But on the plus side, it’s just the third time in 13 games that he has failed to surpass the 100-yards passing mark. Oh shoot, that’s right. This isn’t 1960, so that’s not a favorable stat.
However, for the first time since possibly week 7 against Arizona, the real storyline of the game was the relatively stout and opportunistic play of Minnesota’s defense. Sure, they gave up 320 passing yards to the NFL’s second-worst passing team (right in front of Minnesota in that category), and yes, they gave up 118 yards on the ground. But as a result of their, mostly, bend but don’t break performance, Minnesota managed to hold the Bears to just 14 points.
Furthermore, the Vikings’ defense was able to come up with two game-defining turnovers. Rookies Josh Robinson and Harrison Smith were the beneficiaries of two errant Jay Cutler passes, and both did a tremendous job of capitalizing on their interceptions. In both instances, the Vikings’ defenders did their best Chicago Bears impersonation by returning the interceptions into or near the end zone.
Robinson’s interception and the subsequent Peterson touchdown gave Minnesota an incredible start to the game. Coming off of two straight losses, both to divisional opponents, Minnesota needed to have some things go their way in order to regain a sense of belief that they could actually beat a good divisional foe.
In addition to that confidence boost and shot of life right out of the gate, it afforded Minnesota the ability to stick with their ground game. Because they established that lead and didn’t get behind early, they didn’t have to rely on Ponder to try to make plays through the passing game, which we all know is like asking a penguin to fly.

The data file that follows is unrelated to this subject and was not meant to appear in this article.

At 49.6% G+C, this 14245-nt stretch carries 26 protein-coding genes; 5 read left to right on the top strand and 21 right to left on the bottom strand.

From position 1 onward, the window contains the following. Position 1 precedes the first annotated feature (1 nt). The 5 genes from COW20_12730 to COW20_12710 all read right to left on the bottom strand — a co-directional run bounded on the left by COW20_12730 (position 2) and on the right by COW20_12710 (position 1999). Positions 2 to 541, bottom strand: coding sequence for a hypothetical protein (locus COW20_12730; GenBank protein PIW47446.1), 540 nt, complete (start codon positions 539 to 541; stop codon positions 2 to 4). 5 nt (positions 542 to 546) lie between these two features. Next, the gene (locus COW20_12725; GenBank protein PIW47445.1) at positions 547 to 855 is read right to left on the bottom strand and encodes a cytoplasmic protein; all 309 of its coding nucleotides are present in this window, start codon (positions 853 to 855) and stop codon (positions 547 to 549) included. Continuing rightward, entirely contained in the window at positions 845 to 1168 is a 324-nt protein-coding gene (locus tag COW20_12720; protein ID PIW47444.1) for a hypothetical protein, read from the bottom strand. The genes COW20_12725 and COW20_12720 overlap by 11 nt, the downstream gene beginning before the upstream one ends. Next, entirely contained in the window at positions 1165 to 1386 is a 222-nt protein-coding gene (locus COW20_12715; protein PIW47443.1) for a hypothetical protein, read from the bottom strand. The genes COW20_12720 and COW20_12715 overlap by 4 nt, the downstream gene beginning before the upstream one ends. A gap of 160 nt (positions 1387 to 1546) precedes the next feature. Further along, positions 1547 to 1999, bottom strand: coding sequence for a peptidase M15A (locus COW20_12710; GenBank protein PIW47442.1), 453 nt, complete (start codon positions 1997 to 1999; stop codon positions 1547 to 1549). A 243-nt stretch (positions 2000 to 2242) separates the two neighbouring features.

Then, in the third quarter, Harrison Smith snagged an overshot Cutler pass and returned it 56 yards for a touchdown. It was Smith’s third interception and second pick six in what is amounting to a very impressive rookie campaign.
Additionally, it came at a time when the Vikings’ offense hadn’t moved the ball past Chicago’s 48-yard line in their last six possessions. Minnesota’s offense was struggling, and it was starting to feel like just a matter of time before the Bears would tie the game and then take the lead.
The Vikings and their fans seem to know what they can expect from Ponder: very little. As a result, Peterson and the Vikings’ defense have to play phenomenally if they want to win games and stay in the playoff hunt over the next three weeks.
They got that type of play this week, which almost bites because now we have to go at least one more week thinking, “Well, they’re not totally out of it yet…”
Well, for all Vikings fans, including myself, that can’t seem to shed that last bit of hope that there might be some holiday miracle that allows the Vikings to sneak into the playoffs, I’m here to say that I think I know what we’re all going to be getting in our Christmas stockings: a big lump of disappointment.
Johnson is a frequent contributor to the Opinion Corner